Mastering the art of giving feedback is one of the single most important things you can do as a manager. Without it, your team can’t develop. Poorly given, your team can go backwards through both, resentment or misunderstandings.
Feedback comes in two forms. Motivational feedback is when you’re congratulating or praising a team member for something they’ve achieved. Developmental feedback is where you highlight a performance issue or behaviour that requires development to improve.
Of course, the key lies in the balance of the two types of feedback, and in the manner of delivery.
What commonly goes wrong when giving feedback
1. Managers focus too much on one type of feedback and ignore the other. Many managers focus on developmental feedback, which is interpreted by the team as the manager only ever noticing ‘the bad things.’ Sometimes the manager does this because they personally appreciate developmental feedback so they think that others prefer this style too- or more commonly, that they themselves had managers who didn’t give motivational feedback so they’re not accustomed to its benefits. On the other end of the scale, some managers praise a lot but don’t offer enough feedback for development.
2. Managers don’t know how to give good developmental feedback so avoid giving it. A lot of managers haven’t been sufficiently trained in giving feedback, or have had poor role models in their own past managers. As such, no-one knows where they’re going wrong or how their performance could improve.
3. Managers don’t want to upset people so avoid developmental feedback. The results are the same as above, with the team stagnating at their current levels of skill and achievement, or even slipping back as they lose interest.
4. Managers don’t know how to handle a person’s reaction to the feedback. When an employee reacts to developmental feedback in a hurt, retaliatory or angry manner, the situation can escalate dangerously if the person giving the feedback doesn’t carefully manage the situation. Employees might also try to justify their behaviour or deny they did something, leaving the feedback session in an unresolved state that helps neither party move forward.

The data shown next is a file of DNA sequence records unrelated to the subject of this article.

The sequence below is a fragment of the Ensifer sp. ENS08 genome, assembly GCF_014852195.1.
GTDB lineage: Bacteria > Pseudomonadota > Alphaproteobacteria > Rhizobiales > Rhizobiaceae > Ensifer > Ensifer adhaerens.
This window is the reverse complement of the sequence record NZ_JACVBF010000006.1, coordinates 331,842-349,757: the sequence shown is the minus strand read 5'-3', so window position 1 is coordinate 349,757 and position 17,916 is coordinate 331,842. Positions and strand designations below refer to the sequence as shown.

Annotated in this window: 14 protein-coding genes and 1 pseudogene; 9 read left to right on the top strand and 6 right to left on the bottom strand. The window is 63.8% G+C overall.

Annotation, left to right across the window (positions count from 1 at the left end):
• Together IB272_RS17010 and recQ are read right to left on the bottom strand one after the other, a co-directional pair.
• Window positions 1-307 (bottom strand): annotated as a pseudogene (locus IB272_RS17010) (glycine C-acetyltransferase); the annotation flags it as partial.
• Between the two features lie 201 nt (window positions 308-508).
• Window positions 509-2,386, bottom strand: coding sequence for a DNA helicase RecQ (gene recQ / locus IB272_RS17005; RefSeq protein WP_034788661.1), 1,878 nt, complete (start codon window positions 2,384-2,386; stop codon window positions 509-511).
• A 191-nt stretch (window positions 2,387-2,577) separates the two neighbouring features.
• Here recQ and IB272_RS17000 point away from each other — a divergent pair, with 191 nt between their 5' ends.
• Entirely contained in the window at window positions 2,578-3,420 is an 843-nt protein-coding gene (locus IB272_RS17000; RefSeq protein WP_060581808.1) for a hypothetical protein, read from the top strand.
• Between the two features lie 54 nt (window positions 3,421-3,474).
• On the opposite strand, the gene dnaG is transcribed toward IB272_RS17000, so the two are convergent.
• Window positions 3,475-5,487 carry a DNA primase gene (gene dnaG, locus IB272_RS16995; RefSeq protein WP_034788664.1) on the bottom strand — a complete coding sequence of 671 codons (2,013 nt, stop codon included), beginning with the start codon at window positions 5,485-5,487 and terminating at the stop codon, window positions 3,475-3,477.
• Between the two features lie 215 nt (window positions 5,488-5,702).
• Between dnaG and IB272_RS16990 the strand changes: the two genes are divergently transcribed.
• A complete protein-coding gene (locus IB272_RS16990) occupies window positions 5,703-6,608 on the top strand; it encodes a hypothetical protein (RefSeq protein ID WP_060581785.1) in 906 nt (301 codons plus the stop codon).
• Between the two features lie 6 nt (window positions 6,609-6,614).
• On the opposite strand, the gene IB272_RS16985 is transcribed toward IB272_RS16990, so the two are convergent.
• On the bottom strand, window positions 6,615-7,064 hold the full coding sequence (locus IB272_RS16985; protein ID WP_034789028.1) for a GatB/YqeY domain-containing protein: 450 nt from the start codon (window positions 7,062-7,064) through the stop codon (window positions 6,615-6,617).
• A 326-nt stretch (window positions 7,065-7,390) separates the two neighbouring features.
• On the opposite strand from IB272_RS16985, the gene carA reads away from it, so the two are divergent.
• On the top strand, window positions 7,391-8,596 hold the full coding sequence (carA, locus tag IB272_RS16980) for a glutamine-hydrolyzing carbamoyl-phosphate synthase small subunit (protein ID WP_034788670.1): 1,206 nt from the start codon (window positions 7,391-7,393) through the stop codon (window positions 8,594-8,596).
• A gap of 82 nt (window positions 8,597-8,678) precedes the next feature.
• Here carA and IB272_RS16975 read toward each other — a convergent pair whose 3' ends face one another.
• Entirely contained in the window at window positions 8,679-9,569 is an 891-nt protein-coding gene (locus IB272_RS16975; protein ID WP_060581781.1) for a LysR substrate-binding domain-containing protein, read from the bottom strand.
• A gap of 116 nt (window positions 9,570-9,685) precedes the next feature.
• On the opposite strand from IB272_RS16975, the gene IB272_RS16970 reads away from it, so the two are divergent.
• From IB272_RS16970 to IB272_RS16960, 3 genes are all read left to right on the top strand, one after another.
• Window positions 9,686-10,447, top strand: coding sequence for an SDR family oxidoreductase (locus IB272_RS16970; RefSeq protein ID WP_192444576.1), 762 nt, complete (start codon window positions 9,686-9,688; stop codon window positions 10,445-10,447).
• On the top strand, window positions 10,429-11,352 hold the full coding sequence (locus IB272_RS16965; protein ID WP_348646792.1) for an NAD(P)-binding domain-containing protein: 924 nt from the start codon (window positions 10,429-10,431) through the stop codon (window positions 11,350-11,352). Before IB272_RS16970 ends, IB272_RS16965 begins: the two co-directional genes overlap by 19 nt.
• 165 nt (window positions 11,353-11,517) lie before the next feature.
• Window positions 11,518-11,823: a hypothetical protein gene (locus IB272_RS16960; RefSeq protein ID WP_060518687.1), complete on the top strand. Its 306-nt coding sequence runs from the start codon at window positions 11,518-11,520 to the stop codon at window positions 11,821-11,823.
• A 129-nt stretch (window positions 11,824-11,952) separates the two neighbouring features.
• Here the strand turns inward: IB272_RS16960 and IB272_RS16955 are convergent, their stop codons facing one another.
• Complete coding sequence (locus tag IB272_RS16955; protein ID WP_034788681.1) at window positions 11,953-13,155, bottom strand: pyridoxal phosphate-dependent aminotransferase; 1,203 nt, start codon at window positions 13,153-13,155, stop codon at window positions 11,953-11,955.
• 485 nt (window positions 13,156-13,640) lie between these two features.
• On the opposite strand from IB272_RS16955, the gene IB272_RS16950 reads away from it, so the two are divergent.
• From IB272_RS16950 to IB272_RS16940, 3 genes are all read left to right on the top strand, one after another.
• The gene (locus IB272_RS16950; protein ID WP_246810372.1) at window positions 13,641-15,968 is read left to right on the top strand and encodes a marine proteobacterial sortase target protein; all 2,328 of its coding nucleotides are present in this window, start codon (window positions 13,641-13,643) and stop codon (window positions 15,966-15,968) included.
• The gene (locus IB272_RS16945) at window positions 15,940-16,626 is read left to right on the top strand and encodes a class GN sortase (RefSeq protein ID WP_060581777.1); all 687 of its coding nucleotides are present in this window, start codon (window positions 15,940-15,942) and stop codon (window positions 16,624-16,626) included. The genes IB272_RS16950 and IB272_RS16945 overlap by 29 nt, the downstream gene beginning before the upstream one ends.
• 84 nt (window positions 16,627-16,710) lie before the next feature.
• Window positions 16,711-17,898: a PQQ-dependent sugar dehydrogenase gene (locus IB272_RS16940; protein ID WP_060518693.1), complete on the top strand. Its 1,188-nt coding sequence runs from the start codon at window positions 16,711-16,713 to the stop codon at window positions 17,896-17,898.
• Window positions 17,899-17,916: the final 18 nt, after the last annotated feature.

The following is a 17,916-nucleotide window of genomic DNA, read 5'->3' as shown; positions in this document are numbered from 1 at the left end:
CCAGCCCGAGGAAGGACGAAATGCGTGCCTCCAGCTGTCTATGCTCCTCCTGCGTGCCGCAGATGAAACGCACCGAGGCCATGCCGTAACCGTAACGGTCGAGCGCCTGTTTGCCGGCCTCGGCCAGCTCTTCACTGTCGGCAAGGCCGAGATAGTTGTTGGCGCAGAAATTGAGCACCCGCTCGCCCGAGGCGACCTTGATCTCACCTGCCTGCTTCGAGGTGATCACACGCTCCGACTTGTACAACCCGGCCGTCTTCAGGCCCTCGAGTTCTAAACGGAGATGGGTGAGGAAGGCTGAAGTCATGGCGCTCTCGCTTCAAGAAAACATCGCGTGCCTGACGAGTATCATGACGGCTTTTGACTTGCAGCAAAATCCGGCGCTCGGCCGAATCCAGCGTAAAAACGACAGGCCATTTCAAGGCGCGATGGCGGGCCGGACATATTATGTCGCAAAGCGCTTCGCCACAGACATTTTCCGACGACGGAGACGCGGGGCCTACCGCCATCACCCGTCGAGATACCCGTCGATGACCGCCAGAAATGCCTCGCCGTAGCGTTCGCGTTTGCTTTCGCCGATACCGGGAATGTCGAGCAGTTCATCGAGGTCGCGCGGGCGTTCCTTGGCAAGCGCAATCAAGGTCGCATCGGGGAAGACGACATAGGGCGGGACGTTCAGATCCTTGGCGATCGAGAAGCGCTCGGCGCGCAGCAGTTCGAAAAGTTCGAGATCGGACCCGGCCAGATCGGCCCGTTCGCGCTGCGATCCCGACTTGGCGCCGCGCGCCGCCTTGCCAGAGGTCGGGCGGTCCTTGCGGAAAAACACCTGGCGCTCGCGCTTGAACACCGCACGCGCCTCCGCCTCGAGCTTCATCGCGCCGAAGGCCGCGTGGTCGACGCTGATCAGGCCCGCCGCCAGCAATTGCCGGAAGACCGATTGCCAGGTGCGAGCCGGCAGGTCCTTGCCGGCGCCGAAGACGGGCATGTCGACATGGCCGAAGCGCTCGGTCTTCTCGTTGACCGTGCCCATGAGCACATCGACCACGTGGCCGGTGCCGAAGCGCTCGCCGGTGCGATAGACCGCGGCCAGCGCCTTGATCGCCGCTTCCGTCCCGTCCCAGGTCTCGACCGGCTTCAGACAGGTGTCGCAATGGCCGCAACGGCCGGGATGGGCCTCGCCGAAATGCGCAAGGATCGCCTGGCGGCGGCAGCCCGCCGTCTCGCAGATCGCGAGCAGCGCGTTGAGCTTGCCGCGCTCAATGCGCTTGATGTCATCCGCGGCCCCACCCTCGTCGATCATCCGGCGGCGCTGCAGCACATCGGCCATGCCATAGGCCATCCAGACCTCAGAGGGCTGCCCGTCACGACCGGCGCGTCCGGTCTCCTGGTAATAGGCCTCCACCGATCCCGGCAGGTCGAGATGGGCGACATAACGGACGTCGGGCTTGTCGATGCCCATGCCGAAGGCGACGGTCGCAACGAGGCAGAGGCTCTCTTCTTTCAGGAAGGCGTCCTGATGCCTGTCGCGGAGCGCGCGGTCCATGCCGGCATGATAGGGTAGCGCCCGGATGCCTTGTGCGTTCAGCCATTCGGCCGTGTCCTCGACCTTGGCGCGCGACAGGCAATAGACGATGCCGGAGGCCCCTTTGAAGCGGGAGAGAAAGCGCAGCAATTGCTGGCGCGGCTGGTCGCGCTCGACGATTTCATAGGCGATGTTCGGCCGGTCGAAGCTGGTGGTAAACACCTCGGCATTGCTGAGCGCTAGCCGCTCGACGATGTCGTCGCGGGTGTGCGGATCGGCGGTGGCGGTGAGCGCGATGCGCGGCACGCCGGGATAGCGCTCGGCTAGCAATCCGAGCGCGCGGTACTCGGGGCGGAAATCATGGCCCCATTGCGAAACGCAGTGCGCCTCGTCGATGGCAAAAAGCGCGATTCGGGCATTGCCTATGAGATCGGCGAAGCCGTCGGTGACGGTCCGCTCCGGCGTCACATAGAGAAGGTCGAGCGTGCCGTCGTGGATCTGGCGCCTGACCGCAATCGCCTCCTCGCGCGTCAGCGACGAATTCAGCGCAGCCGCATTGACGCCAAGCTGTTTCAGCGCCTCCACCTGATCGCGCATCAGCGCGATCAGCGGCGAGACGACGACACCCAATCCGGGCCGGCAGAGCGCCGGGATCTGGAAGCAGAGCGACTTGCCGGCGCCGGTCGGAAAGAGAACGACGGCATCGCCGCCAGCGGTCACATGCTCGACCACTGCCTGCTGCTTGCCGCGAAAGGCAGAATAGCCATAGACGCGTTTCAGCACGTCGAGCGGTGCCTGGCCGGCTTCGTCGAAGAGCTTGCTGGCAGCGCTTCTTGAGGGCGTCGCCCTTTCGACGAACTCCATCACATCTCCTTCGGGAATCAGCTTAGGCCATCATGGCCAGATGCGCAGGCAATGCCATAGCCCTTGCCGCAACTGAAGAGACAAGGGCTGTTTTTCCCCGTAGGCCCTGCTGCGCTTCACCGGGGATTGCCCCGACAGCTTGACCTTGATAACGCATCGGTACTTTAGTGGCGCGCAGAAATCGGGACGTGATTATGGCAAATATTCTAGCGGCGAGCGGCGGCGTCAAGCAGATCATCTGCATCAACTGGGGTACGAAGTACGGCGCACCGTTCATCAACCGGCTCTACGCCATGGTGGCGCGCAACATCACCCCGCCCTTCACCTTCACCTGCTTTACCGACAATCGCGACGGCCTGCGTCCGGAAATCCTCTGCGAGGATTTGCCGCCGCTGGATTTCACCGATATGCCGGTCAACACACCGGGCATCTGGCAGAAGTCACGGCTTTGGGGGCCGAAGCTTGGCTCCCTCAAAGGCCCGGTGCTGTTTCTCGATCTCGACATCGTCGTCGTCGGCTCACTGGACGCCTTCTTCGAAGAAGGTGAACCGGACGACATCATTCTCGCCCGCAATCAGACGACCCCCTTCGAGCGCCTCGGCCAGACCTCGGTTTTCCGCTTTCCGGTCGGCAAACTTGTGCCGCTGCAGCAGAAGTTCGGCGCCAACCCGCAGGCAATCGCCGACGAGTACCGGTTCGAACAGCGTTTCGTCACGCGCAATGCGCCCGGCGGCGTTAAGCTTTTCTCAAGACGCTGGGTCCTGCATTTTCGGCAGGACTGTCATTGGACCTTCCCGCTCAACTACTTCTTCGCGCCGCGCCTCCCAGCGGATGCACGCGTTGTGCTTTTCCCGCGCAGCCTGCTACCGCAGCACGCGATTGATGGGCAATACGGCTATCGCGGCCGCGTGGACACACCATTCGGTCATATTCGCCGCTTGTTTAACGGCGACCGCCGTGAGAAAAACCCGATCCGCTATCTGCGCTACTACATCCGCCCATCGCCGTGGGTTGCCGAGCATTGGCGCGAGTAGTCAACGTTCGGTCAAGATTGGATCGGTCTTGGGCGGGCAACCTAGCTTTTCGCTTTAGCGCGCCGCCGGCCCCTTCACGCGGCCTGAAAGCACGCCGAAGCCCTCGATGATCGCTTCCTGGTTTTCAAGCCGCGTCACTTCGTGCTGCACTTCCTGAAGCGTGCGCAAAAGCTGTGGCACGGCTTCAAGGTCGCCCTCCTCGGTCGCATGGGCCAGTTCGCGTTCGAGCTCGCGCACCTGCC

How to avoid things going wrong
- Make sure you pick a good time. Don’t leave a large time-gap between telling the person you want a meeting, and having the meeting. This just creates tension on everyone’s part.
- Make sure you give specific behavioural examples. It’s no good to say, ‘I think your performance has dropped, or your work ethic needs improvement’. You need specific examples where the person can see why you think that. Begin with just one or two strong examples, make sure you have more in case the employee is in a state of denial or justification or is oblivious to their own behaviour.
- Ensure you show how their behaviour is impacting the team. Often people don’t recognise the effects of their behaviour on those around them. Perhaps that person who isn’t pulling their weight or always comes in late hasn’t really understood how that damages productivity or causes others to have to work late.
- Make sure you only discuss things that you personally have noticed, and don’t bring other team members into the equation. If one of their colleagues has brought something to your attention that may need addressing, be sure to assess the state of affairs for yourself rather than simply accepting what a 3rd party says.
- Give feedback regularly, rather than ‘saving it up’. Yearly performance appraisals tend to be fraught with tension (often on both sides), so get into the habit of giving regular feedback and circumvent this annual stress. Intervening quickly also means that situations are dealt with as soon as they come up rather than becoming entrenched.
- Always ask for their take on the situation. Empower them by asking if there’s any areas they think they could improve, and how you could help them to do that. Allowing people to speak and get ‘their side of the story’ told can be very cathartic and lead to good outcomes because they just wanted to be heard and can now resolve the issue.
- Follow up. Don’t just think that because feedback has been given that an issue is resolved. Check in regularly on their progress.
Managers often favour one type of feedback over the other or avoid feedback altogether, leading to misunderstandings, feelings of under-appreciation, and ultimately disengagement and employee turnover. However, it is both easy and rewarding to learn to deliver feedback in a way that motivates, encourages, and guides your team towards greater performance.
At Excel Communications we have delivered Leadership and Management training over 30 years on most continents in multiple languages. You can view the results we get for clients here. Alternatively call us on +44 (0) 1628 488 854.